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This Week's Revivals

By Richard von Busack

Movie Times Laura/Shadow of a Doubt
(1944/ 19043) The high-toned mystery Laura exerts a mesmerizing effect on many people, even though it seems to hang on one good gimmick and one memorable theme song. Clifton Webb has some fine moments as Waldo Lydecker, a wizened-up version of Walter Winchell, and Judith Anderson and Vincent Price also make amusing suspects. Gene Tierney stars as Laura. BILLED WITH Shadow of a Doubt. A bright, trusting niece (Teresa Wright) with a bit of a crush on her uncle (Joseph Cotton) begins to suspect the man of being the "Merry Widow Murderer." Hume Cronyn is memorable as one of those placid small-town folks with a taste for gore literature—or worse. One of Alfred Hitchcock's key essays on the subject of betrayal; it was filmed in the then-idyllic town of Santa Rosa. (Plays Sept 15-18 in Palo Alto at the Stanford Theatre.) (RvB)

Movie Times The Man from Laramie/Man of the West
(1955/1958) James Stewart in his dogged days during the 1950s. In Anthony Mann's tough-as-nails Western, filmed in the north part of New Mexico, Stewart plays a searcher looking for the men who sold weapons to the Apaches. He encounters a rancher (Donald Crisp) and his two sons, who maim him and leave him for dead. In the stark, widescreen compositions, Mann anticipates Sergio Leone; in this performance as hard-bitten Wyominger, Stewart gives a performance that anticipates, but surpasses, the loner cowboys Clint Eastwood would play (again and again). Highly recommended; the effects of adult Westerns like this are seriously diminished on home video. BILLED WITH Man of the West. Gary Cooper as a retired gunman who is drawn into a den of thieves after he is robbed and stranded with a gambler (Arthur O'Connell) and a dance hall girl (Julie London). Half-crazed bandit Lee J. Cobb runs the gang of bad men, and Jack Lord is one of his assistants. CinemaScope. Anthony Mann directs. (Plays Sep 19-21 in Palo Alto at the Stanford Theatre.) (RvB)

Movie Times The Mummy/The Old Dark House
(Both 1932). Two key efforts by Universal Studios to keep German Expressionism alive into the sound era. Karl Fruend, who had worked with Lang on Metropolis, directed this languid and strangely effecting horror film, in which a revived Egyptian comes back from the dead to carry off his reincarnated lover. In Jack Pierce's famous makeup, Boris Karloff is an authentic desiccated horror, with all the time in the world. One doubts if children care for it much now, since the awakening and the entombment are really the only frightening parts, but the dreamlike slowness is particularly affecting to those who have had brushes with death. BILLED WITH The Old Dark House. A silly movie, and an influential one, too—you'll recognize the plot, which was filched for The Rocky Horror Picture Show (and a few dozen other movies, and let's not forget The Addams Family). A nigh-biblical flood in the Welsh wilderness strands some travelers with a prime group of inbred and androgynous weirdoes. Ernest Thesiger is your host; Elspeth Dudgeon is the bed-ridden maniac, and the lurching butler (a mute, scar-faced Karloff) is the most menacing of them all. James Whale directs, with one eyebrow raised sky-high; Charles Laughton, an insupportable member of the supporting cast, demonstrates that he's a parvenu-knighted Lancashire millionaire by bellowing "The Roast Beef of Old England." (Plays Sep 13-14 in Palo Alto at the Stanford Theatre.) (RvB)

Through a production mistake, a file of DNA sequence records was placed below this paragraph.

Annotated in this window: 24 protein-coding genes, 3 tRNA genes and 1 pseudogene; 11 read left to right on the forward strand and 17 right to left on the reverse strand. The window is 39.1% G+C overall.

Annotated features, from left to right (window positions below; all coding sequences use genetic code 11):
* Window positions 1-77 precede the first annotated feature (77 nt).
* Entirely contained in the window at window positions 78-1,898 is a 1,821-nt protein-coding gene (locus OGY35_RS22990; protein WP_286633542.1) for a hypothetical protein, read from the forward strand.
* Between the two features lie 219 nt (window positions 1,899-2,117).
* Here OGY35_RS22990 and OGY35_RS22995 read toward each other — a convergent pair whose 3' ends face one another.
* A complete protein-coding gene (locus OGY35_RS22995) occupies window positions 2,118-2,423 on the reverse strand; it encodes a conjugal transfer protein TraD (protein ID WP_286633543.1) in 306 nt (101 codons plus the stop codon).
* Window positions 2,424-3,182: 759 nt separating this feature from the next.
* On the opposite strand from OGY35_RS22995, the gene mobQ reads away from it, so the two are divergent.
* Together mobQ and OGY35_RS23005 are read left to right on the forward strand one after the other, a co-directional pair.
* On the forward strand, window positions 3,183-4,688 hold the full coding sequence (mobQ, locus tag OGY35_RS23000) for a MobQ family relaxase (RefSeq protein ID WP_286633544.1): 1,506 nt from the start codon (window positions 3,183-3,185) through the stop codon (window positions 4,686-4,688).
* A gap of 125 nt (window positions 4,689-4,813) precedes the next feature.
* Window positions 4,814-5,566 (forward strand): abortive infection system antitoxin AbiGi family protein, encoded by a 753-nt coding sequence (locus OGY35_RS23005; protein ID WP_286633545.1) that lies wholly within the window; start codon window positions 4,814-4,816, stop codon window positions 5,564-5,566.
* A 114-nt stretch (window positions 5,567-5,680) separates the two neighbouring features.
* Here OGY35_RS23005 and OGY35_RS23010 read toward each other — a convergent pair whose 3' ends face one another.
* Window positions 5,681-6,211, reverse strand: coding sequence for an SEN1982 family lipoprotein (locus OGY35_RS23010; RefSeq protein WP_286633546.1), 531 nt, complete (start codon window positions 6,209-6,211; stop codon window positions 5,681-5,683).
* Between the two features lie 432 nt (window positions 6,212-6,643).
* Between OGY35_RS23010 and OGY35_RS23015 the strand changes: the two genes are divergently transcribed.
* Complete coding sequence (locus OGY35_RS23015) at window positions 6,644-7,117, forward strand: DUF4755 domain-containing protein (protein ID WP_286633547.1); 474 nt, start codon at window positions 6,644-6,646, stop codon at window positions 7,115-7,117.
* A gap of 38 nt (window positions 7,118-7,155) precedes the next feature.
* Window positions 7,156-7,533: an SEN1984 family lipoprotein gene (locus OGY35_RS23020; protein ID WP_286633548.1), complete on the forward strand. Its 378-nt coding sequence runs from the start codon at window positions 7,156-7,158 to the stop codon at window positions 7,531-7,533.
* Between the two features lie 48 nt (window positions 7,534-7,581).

Movie Times Niles Essanay Film Museum
Underworld (1927). The first genuine gangster movie, based on a screen story by former Chicago reporter Ben Hecht; perhaps Hecht was the one who named a supporting character in this story "Buck Mulligan," even back when Ulysses was still a scandal. George Bancroft plays the rough but honest thug "Bull" Weed, Evelyn Brent is his moll Feathers and Clive Brook is the lawyer Bull gets back on his feet. Also: Ten Nights in a Barroom (1909) Broncho Billy Anderson's filmed version (the third of eight, actually) of T.S. Arthur's phenomenally popular temperance novel. Apparently the 10 nights at the "Sickle and Sheaf" aren't consecutive, incidentally. We watch the slow horrifying poisoning of the town of Cedarville. See honest bumpkins transformed into raving mad, homicidal and occasionally parricidal fiends. The spectacle is so sad that it raises a powerful thirst in the audience. Also: the domestic and tranquil I Do (1920) Harold Lloyd, Mildred Davis. Judy Rosenberg is at the piano. (Plays Sep 15 at 7:30pm in Fremont at the Edison Theater, 37417 Niles Blvd.) (RvB)

Movie TimesSteamboat Bill Jr./The Navigator
(1928/1924) A pilot of the last of the riverboats is disappointed with his college-boy son; he's even angrier when he finds out that the boy (Buster Keaton) becomes involved with the daughter of his wealthy rival. Keaton's exquisite comedy was a flop, despite the climactic cyclone sequence, raided by comedy directors for the next 80 years. Shot in Sacramento. BILLED WITH The Navigator. Keaton's biggest hit at MGM is a story of a dumb but resourceful millionaire, a derelict ocean liner and a woman (Kathryn McGuire) who all drift away to the cannibal islands. One of the ultimate comedies of negative space, this Keaton film is full of that essential loneliness that makes the greatest comedies resound, as in the moment of Keaton making breakfast for two in a ship's galley built for 500. It even has sound, of a sort, when Keaton pantomimes the effect of the depressing popular song "Asleep in the Deep." Chris Elliott at the Stanford's Wurltizer. (Plays Sep 12 in Palo Alto at the Stanford Theatre.) (RvB)

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